Pijul

Asymmetry between contexts above and contexts below?

I just read the nice, detailed blog article Towards 1.0. One thing described there seemed strange to me, namely the fact that deletions are made by marking edges. I had expected the vertices to be the objects to be marked, since they correspond to content and it’s content that is deleted.

What is the reason for marking edges instead of vertices? Moreover, what is the reason for marking incoming edges instead of outgoing edges? Doesn’t this introduce an asymmetry between contexts above and contexts below? If I would add changes to an empty repository A and add the reverse changes to an empty repository B, where “reverse” means that all contents run backwards, would it be guaranteed that B behaves analogously to A with respect to things like merging?

This is because marking the edges allows to have conflicting markers, since a vertex can have multiple incoming edges.

And yes, it introduces an asymmetry, but that’s ok. The choice of the incoming vertex rather than outgoing is somewhat arbitrary, although there is a root vertex at the root of the filesystem, with no incoming edge, which is right since it doesn’t make sense to mark it.

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Is the asymmetry only in the data structure or also in the externally observable behavior of Pijul? If the latter, what exactly is this asymmetry and why is it considered to be okay?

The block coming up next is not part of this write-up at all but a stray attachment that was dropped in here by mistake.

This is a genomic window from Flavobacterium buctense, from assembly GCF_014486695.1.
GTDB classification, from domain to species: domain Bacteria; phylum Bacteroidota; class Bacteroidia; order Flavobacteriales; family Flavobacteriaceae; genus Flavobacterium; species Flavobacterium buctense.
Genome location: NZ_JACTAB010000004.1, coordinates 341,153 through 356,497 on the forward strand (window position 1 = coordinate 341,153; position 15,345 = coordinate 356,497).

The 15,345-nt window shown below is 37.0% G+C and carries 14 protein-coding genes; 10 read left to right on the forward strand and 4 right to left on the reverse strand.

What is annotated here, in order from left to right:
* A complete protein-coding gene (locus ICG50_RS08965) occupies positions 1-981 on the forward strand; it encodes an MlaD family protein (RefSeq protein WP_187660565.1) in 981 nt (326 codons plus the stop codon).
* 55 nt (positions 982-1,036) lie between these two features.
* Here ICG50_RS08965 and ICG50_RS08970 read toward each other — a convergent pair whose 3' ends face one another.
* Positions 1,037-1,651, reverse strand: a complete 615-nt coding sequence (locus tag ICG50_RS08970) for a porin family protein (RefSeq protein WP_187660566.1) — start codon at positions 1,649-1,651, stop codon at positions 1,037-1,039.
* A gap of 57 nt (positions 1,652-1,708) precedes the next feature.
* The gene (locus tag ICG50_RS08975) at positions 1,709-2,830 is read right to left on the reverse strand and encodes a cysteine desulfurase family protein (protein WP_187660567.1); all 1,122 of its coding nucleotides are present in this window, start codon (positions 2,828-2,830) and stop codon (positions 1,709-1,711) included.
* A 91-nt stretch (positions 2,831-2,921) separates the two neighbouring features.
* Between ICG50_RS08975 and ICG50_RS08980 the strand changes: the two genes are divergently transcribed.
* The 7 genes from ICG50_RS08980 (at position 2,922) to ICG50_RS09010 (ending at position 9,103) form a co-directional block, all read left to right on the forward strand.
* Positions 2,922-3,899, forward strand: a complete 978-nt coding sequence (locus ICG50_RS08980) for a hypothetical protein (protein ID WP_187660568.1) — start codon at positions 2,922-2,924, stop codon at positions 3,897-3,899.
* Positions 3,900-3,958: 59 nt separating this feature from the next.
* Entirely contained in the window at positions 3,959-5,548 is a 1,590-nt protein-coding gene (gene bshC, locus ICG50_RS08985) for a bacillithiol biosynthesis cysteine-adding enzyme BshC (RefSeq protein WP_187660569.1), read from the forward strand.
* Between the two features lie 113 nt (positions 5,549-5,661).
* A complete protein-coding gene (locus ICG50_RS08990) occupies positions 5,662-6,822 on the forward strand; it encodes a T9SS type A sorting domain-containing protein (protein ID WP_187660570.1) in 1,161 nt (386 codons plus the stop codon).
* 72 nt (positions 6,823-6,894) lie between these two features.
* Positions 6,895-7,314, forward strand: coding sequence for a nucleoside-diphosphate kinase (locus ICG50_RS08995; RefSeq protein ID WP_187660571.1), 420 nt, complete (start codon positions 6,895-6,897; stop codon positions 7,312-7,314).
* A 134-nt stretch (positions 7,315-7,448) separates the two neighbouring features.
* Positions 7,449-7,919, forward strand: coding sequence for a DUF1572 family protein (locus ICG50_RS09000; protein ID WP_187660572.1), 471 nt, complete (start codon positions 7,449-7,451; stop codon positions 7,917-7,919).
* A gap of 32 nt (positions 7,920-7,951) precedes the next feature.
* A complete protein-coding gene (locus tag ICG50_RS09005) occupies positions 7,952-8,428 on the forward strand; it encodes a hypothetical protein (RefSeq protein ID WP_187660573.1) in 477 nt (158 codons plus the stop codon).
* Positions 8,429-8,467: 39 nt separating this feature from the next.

It used to be externally observable (in Pijul 0.12, for example in deleted contexts), but I don’t think it is observable now.

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So if I would work with some repository A in some way and would work with another repository B in the “reverse way”, meaning I would do the exact same things except that all file contents would be reversed, I would get the same result in B as I would get in A, modulo reversal?

I’d say for a single file, probably. But then for multiple files, an upside down directed tree isn’t a directed tree.

Hmm, that sounds a bit worrying. An ordinary user certainly won’t think about repositories in terms of their internal representations and will probably expect Pijul’s behavior to be symmetric.

What would be a concrete example where a repository and its reversed version (like A and B above behave differently? Can they differ only in situations where there are two possible notions of the “right” behavior and you have to make a decision about what Pijul’s behavior should be anyhow? In this case, having a bias towards the top or the bottom of the file might be okay.

Sorry, I misunderstood that. Pijul doesn’t look at the contents of lines to perform its operations (except diff and output, obviously), so yes, in that sense, it is symmetric.

I guess now a misunderstanding has been introduced. :wink:

Let me try to describe what I mean with an example. It involves two repositories, A and B, where B is supposed to be the reverse variant of A. Each of these repositories contains only one file. I will describe the contents of this file using strings whose characters denote whole lines, so that, for example, the string XYZ denotes three lines with contents X, Y, and Z, respectively. The actual contents of the lines do not really matter, because, as you pointed out, operations like merging are content-agnostic. I’m rather using these letters to relate the contents of repository A to the contents of repository B: the line X in A, for example, plays the same role as the line X in B.